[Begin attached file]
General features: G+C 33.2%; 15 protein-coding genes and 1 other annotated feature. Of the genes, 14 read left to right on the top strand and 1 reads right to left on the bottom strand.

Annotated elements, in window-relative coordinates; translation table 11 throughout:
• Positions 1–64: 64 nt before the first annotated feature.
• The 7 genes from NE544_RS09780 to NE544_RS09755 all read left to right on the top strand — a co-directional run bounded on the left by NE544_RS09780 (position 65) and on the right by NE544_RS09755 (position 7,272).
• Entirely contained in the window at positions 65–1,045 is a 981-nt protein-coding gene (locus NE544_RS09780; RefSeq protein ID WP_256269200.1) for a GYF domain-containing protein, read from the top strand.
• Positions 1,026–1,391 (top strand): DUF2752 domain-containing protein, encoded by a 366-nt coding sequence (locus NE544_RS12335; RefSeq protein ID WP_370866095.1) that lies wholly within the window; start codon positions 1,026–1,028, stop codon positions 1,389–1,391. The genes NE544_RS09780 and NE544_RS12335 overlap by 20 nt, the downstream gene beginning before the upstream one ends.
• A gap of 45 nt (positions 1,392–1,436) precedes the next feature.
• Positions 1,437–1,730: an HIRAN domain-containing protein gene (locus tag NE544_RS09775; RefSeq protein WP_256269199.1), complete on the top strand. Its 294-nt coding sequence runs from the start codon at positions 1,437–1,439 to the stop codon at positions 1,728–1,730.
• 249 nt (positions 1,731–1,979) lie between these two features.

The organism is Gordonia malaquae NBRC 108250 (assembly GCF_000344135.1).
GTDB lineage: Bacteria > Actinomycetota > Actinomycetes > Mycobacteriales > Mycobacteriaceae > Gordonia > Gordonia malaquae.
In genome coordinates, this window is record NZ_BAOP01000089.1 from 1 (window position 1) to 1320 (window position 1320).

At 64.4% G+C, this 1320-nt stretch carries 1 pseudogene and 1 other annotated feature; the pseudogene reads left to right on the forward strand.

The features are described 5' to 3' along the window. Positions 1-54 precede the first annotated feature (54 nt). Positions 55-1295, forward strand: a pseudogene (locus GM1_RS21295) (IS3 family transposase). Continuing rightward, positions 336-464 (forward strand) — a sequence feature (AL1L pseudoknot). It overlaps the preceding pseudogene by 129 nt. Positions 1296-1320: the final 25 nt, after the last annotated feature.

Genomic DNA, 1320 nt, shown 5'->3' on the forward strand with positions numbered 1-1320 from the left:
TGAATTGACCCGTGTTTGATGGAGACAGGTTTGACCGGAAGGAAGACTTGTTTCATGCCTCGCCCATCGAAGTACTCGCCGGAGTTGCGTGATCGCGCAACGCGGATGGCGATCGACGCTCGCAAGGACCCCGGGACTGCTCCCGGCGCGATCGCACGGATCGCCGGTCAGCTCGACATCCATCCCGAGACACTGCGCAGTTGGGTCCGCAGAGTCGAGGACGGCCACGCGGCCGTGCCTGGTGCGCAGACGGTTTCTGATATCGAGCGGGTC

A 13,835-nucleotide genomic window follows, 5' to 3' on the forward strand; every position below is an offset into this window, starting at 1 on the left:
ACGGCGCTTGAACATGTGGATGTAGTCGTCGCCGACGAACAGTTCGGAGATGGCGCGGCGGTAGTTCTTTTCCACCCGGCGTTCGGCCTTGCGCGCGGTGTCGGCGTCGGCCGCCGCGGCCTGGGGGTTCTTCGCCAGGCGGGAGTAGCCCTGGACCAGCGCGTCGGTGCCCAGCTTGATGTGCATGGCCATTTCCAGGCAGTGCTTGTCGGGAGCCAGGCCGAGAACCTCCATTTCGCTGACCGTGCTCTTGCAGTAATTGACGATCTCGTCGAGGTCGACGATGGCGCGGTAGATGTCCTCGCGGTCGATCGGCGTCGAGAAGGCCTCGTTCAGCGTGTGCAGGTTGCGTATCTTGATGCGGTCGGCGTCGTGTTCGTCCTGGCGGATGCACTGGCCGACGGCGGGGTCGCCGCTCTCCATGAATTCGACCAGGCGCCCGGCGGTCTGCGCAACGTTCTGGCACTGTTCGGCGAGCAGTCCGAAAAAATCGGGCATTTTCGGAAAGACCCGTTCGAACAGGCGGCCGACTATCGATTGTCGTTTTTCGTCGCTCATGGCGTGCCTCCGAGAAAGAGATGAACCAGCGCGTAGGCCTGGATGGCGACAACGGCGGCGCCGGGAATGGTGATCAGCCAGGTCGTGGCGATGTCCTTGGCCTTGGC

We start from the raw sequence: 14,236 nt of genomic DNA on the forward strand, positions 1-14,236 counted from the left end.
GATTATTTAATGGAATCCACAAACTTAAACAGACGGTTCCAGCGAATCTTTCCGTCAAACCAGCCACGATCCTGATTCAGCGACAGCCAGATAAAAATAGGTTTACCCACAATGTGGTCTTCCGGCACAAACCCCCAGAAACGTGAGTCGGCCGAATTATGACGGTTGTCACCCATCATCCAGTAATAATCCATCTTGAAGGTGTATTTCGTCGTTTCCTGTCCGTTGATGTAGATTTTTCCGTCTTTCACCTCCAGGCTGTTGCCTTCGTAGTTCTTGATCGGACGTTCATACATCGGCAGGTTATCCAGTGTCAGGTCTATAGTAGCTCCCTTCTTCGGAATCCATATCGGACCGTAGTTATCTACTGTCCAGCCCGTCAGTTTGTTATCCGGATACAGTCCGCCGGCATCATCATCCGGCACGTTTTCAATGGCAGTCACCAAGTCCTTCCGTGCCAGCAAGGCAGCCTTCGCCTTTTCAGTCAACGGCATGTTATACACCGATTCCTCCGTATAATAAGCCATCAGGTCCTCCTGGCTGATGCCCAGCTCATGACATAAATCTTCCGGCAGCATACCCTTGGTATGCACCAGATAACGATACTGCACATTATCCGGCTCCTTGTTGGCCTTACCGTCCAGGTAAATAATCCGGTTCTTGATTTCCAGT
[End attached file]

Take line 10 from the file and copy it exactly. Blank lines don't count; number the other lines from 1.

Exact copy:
The organism is Gordonia malaquae NBRC 108250 (assembly GCF_000344135.1).